Malta is an archipelago of three islands situated in the Mediterranean Sea, around fifty miles south of Sicily. There are no rivers of any significance on the islands, and the sparse annual rainfall is only about 500 mm. There is a water deficit in Malta. It occurs especially in summer when there is a great demand from the farmers for their irrigation and from the tourism sector.
A landfill operator’s leachate treatment plant in Missouri required pH reduction following lime-softening and prior to the biological wastewater treatment process. Carbon dioxide (CO2) was chosen as a substitute for sulfuric acid due to improved process control and a reduced tendency to form scale.
The TrojanUVPhox™ installation at Tucson's Advanced Oxidation Process Water Treatment Facility treats 1,4-dioxane and produces water that is blended and then treated at the neighboring Tucson Airport Remediation Project facility. This purified water is supplied to nearly 50,000 end users.
To help customers use variable frequency drives (VFDs) to enhance safety and reliability, Eaton is offering eLearning courses for VFD technology to support product, installation and commissioning and service knowledge. The robust online training program helps electrical distributors, contractors and industrial customers optimize the performance of VFDs.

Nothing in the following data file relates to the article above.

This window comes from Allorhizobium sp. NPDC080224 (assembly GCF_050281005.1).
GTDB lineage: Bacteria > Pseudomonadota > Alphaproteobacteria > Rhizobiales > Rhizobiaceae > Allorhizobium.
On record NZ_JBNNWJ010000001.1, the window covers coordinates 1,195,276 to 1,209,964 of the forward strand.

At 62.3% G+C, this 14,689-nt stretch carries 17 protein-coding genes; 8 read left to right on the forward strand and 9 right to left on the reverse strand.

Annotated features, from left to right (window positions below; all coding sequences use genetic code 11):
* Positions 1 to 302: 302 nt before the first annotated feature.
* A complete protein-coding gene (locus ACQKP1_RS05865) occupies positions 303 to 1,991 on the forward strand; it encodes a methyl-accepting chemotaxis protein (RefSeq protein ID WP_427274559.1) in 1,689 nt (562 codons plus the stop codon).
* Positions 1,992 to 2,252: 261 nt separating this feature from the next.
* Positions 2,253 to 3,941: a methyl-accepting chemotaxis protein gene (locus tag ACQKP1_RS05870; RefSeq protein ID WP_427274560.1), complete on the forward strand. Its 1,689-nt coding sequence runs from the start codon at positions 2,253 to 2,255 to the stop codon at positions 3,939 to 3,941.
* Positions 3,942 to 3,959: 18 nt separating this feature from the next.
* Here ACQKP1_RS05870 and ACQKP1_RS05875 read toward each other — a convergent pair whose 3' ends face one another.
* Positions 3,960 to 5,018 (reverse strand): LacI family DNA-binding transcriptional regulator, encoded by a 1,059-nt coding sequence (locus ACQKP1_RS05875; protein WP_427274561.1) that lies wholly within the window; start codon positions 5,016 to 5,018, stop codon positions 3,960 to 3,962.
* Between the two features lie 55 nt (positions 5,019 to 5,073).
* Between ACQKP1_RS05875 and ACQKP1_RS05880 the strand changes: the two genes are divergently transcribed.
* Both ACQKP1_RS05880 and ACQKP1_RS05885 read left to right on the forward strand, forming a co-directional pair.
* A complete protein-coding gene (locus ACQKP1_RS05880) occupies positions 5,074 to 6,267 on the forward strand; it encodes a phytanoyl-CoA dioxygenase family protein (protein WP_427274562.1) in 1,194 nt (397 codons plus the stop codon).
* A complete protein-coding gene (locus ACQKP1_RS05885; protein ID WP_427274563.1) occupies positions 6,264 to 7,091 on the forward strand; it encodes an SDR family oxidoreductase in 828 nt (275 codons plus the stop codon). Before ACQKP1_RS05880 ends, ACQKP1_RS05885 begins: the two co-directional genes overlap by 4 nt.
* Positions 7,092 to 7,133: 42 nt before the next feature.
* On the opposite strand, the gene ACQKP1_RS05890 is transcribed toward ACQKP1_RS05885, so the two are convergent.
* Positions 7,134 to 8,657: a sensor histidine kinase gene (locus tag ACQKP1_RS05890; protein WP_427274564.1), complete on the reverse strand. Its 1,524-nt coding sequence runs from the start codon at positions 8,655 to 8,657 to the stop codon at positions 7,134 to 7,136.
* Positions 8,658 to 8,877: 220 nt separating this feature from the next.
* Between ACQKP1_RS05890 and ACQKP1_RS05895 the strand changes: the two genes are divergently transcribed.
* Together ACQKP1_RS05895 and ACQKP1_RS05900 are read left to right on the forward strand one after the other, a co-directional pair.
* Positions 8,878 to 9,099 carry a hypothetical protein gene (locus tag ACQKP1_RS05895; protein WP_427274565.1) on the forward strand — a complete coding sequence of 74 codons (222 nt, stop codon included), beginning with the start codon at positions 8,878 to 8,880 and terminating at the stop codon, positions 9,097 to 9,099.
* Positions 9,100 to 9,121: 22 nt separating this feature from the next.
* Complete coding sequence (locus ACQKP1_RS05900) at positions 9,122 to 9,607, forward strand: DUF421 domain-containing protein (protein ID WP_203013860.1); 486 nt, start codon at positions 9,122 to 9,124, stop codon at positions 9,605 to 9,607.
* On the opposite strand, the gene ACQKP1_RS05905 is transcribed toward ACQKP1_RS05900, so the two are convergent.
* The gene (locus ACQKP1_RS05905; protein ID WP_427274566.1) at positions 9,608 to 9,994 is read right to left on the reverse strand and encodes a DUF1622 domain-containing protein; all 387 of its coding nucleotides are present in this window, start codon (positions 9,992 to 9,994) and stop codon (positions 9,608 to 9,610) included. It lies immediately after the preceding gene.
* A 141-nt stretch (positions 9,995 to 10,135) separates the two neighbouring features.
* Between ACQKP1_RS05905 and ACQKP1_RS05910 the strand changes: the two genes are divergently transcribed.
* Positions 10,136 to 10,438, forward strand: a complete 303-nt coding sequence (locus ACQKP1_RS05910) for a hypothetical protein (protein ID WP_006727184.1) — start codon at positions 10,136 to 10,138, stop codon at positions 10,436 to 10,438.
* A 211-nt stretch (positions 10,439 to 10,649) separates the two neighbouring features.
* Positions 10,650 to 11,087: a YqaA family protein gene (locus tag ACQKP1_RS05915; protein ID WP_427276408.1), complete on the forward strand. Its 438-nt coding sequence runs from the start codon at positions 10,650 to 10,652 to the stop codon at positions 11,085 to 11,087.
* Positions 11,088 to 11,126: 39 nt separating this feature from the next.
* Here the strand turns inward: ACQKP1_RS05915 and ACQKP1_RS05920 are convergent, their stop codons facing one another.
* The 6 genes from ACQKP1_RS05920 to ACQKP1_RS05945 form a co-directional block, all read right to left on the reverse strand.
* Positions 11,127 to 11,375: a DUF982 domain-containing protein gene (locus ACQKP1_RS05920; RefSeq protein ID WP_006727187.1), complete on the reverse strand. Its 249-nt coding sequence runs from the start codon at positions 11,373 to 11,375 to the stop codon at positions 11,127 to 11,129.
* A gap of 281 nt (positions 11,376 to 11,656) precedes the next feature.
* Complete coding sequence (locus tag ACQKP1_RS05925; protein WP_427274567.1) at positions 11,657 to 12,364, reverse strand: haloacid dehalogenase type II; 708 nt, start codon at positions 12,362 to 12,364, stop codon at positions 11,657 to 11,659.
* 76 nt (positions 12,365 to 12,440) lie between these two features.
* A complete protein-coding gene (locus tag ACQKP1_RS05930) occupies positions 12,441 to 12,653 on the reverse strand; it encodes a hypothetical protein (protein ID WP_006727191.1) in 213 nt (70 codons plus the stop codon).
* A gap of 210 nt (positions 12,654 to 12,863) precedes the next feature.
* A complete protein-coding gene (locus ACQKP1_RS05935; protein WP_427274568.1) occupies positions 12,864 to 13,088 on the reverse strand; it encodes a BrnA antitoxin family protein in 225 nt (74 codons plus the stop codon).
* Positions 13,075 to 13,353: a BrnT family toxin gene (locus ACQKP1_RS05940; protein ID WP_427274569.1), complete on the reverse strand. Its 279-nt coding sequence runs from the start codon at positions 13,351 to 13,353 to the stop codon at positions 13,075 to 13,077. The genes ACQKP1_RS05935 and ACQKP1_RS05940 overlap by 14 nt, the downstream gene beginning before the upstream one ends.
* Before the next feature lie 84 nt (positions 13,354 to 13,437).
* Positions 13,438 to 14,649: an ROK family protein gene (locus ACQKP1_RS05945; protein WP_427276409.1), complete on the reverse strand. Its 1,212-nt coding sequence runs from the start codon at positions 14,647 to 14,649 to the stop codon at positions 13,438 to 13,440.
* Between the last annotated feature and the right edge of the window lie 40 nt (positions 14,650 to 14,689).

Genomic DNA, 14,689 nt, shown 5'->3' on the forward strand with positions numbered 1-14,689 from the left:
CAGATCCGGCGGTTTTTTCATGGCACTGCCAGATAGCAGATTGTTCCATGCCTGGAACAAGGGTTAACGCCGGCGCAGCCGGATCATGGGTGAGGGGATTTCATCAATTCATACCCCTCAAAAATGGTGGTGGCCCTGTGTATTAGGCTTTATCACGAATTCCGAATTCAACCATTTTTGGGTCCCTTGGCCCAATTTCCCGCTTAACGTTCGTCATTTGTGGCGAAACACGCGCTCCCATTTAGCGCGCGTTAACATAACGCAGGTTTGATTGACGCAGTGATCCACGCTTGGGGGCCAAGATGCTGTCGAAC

The city of Scottsdale, Arizona, a community of more than 200,000 residents was historically totally dependent on groundwater resources. By the mid 1980’s, the city began putting together a multi-faceted water resource program to provide the community with a long-term sustainable water supply.
“To me, Microclor® is the top of the line on‐site generation system on the market due to low maintenance and it being very user friendly.” Larry English, Water Quality Manager, Daphne Utilities. Read the full project profile to learn more.
In recent years, the debate about which technology is best suited for water and wastewater level measurement and monitoring is heating up. There are those who argue that ultrasonic level technology has been uncontested as the standard for level and open-channel measurement applications in the water industry.
A dissolved oxygen sensor ought to be simple to understand. Whether it is membrane or optically based, it gives a signal that is proportional to the concentration of oxygen concentration in water.
The pressures of supplying a growing global population mean that the world’s water supplies need to be managed more closely than ever.